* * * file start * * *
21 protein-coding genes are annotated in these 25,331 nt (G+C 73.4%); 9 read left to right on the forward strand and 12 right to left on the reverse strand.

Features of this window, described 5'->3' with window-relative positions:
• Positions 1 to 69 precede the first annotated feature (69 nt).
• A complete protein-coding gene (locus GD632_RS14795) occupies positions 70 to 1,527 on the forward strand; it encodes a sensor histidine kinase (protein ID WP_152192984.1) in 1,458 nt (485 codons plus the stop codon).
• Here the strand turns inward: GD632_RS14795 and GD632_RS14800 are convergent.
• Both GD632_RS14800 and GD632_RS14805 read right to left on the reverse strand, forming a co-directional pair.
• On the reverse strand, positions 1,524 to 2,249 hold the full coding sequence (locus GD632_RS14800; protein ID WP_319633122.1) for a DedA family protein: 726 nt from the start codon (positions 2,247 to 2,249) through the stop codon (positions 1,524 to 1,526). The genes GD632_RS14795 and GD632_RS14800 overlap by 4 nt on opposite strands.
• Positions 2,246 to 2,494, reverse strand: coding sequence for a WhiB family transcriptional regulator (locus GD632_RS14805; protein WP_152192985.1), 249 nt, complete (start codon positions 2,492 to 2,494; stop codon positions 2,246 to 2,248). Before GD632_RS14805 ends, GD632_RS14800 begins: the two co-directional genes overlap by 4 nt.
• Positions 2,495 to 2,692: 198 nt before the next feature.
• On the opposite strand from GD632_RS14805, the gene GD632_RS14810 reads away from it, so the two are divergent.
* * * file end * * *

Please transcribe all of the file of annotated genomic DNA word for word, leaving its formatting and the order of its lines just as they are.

21 protein-coding genes are annotated in these 25,331 nt (G+C 73.4%); 9 read left to right on the forward strand and 12 right to left on the reverse strand.

Features of this window, described 5'->3' with window-relative positions:
• Positions 1 to 69 precede the first annotated feature (69 nt).
• A complete protein-coding gene (locus GD632_RS14795) occupies positions 70 to 1,527 on the forward strand; it encodes a sensor histidine kinase (protein ID WP_152192984.1) in 1,458 nt (485 codons plus the stop codon).
• Here the strand turns inward: GD632_RS14795 and GD632_RS14800 are convergent.
• Both GD632_RS14800 and GD632_RS14805 read right to left on the reverse strand, forming a co-directional pair.
• On the reverse strand, positions 1,524 to 2,249 hold the full coding sequence (locus GD632_RS14800; protein ID WP_319633122.1) for a DedA family protein: 726 nt from the start codon (positions 2,247 to 2,249) through the stop codon (positions 1,524 to 1,526). The genes GD632_RS14795 and GD632_RS14800 overlap by 4 nt on opposite strands.
• Positions 2,246 to 2,494, reverse strand: coding sequence for a WhiB family transcriptional regulator (locus GD632_RS14805; protein WP_152192985.1), 249 nt, complete (start codon positions 2,492 to 2,494; stop codon positions 2,246 to 2,248). Before GD632_RS14805 ends, GD632_RS14800 begins: the two co-directional genes overlap by 4 nt.
• Positions 2,495 to 2,692: 198 nt before the next feature.
• On the opposite strand from GD632_RS14805, the gene GD632_RS14810 reads away from it, so the two are divergent.